Experts say coal plant closure hit workers hard. 

A recent study by the e61 Institute looks at what transpired when twelve coal-fired plants closed between 2010 and 2020.

When Australia closed its dirtiest coal-fired power plant, Hazelwood, in 2017, it aimed to reduce emissions. However, the consequences for the workers were unforeseen. 

The research, examining taxation data, reveals that, on average across all industries, redundant workers earned around 43 per cent less in the year following their job loss. 

Workers from coal-fired power plants fared even worse, experiencing a 69 per cent reduction in earnings.

The causes of such drastic income decline are multifaceted. 

In a recent op-ed, the e61 Institute researchers said these workers often have specialised skills that are not easily transferable, and strong union representation has previously secured high wages for them, making transitions to non-union sectors financially challenging.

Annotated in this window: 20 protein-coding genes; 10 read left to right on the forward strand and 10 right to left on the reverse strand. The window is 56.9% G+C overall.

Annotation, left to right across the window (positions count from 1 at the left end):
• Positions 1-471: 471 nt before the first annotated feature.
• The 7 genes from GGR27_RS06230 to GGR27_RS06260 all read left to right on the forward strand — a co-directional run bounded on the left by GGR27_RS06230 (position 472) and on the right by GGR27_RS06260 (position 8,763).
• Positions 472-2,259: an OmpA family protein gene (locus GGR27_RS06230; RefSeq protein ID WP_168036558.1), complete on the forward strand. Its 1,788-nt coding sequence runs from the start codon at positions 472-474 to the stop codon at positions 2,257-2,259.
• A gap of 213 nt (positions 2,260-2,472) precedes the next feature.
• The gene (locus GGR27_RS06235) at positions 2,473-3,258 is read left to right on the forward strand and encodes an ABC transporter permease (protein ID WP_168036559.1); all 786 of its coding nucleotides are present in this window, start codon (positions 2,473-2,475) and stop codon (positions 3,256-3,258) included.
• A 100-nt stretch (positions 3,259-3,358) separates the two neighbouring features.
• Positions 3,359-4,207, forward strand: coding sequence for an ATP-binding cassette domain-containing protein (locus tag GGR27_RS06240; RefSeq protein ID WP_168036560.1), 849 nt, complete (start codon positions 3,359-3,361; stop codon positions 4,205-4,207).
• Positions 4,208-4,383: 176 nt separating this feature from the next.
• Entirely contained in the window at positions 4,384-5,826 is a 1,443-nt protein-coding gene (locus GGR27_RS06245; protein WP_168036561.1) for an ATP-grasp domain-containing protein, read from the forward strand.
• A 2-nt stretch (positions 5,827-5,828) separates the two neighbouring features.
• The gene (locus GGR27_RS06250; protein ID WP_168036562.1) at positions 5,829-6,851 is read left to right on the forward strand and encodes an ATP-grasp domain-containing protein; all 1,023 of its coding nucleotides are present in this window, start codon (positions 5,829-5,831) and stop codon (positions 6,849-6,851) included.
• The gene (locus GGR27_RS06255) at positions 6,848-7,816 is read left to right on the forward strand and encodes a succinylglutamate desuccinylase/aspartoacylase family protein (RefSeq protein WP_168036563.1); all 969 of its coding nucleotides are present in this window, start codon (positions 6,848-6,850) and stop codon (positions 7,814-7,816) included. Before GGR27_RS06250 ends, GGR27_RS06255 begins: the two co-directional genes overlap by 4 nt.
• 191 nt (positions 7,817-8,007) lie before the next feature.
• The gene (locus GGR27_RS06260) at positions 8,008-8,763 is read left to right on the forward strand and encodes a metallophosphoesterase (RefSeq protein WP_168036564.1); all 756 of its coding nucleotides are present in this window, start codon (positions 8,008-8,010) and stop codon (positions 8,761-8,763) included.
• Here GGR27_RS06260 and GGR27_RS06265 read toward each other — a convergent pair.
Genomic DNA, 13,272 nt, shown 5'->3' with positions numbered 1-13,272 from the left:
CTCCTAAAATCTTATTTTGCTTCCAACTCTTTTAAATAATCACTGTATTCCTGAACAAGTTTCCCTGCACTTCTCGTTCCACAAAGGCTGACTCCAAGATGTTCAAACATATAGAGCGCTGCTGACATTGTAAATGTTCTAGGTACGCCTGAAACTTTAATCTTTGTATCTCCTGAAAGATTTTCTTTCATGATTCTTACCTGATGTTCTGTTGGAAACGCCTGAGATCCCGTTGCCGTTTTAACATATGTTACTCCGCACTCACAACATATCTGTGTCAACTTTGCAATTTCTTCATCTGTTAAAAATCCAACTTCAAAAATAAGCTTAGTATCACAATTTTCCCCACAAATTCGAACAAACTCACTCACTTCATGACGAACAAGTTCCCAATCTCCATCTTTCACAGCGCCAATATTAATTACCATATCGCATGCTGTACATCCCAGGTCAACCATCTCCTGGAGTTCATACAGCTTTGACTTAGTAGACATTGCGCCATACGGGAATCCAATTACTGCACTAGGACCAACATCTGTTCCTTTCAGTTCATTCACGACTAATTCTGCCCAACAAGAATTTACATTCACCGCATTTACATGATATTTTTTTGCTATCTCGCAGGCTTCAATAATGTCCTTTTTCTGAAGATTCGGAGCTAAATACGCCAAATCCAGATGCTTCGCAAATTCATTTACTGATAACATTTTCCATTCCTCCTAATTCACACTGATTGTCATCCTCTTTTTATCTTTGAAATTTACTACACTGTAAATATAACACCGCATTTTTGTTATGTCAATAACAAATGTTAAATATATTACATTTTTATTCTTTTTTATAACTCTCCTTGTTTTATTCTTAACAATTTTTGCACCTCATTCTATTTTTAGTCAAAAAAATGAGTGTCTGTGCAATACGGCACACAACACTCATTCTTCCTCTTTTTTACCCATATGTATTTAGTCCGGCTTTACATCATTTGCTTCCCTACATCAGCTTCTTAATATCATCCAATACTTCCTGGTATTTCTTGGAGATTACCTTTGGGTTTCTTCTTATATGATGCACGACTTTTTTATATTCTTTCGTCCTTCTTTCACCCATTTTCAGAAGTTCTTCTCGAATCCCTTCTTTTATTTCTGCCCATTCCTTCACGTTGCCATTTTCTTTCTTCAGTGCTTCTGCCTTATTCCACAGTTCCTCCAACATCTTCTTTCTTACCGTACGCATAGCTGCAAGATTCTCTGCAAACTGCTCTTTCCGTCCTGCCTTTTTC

Furthermore, these power plants are vital local employers, and their closures contribute to increased regional unemployment, making it difficult for displaced workers to find suitable jobs unless they relocate. 

Additionally, these workers tend to be older, and data suggests that older workers, in general, fare worse after layoffs compared to their younger counterparts.

The study's findings are especially pertinent, considering that 18 more coal-fired power plants are scheduled to close in the coming years, as part of Australia's effort to combat climate change. 

While these closures serve the nation's environmental interests, they also impose foreseeable, long-lasting economic burdens on a specific group of workers.

In light of this, there is growing support for the idea of providing targeted support to these workers. 

Critics of such targeted support argue that the number of workers affected by coal plant closures is relatively small compared to the overall workforce. 

However, the researchers say that circumstances surrounding these job losses, driven by government decisions and regional implications, warrant a national dialogue on whether special support is justified.